A vulnerability affecting both Amazon and Googles smart speakers was disclosed by security researchers from SRLabs that enables attackers to turn unsuspecting users’ smart speakers into eavesdropping or phishing tools.

Google home vulnerability

The researchers were able to make the smart speakers ask users for their google account password or even silently record users. They were able to achieve this by uploading a piece of malicious software that was disguised as a harmless Alexa skill or Google action.

Both the Amazon Alexa and the Google homes capability can be extended through apps developed by third parties. On the Alexa, these voice apps are called Skills and on the Google Home, they’re called Actions.

The researchers released a series of videos where they demonstrated that in every case they were able to keep the smart assistants listening for longer than usual. When giving the smart assistants a series of characters that they cannot pronounce, the researchers found that the smart assistants stay quite but continue to listen for more commands. When in this state, the smart assistants automatically transcribe anything that the user says and sends it straight to the attacker.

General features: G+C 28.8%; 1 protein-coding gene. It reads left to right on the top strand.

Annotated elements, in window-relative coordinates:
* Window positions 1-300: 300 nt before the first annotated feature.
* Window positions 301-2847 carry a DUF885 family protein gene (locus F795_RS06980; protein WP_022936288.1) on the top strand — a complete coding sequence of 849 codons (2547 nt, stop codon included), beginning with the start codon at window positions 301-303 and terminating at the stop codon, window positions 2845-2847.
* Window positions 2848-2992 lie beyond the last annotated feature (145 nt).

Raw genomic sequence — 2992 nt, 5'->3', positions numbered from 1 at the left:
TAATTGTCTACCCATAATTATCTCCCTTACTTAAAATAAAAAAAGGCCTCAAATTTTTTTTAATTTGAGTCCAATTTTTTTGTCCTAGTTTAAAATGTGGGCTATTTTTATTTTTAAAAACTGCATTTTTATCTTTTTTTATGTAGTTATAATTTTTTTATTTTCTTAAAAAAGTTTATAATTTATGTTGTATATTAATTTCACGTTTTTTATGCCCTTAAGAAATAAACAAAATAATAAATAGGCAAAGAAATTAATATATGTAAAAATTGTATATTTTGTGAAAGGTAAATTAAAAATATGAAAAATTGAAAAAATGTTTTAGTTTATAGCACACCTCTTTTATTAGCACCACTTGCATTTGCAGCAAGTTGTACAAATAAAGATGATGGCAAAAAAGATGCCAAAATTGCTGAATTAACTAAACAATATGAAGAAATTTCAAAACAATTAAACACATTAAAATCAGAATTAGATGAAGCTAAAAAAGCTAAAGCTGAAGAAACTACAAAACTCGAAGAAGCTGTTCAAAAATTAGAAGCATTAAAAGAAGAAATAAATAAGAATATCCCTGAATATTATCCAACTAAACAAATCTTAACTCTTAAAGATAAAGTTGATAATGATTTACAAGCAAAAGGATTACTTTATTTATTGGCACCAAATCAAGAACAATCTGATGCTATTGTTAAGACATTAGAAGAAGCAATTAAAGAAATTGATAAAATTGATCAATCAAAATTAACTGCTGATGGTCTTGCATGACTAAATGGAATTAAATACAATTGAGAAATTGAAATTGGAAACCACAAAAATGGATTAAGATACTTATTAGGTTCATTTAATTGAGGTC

Before making their findings around this vulnerability public, SRLabs disclosed the issue to both Google and Amazon through official channels and there’s no evidence that this has been exploited in the real world. However, this should be a reminder to be careful what third-party apps you allow access to your voice assistants, or any other device or account and to revoke their access if they aren’t needed or used.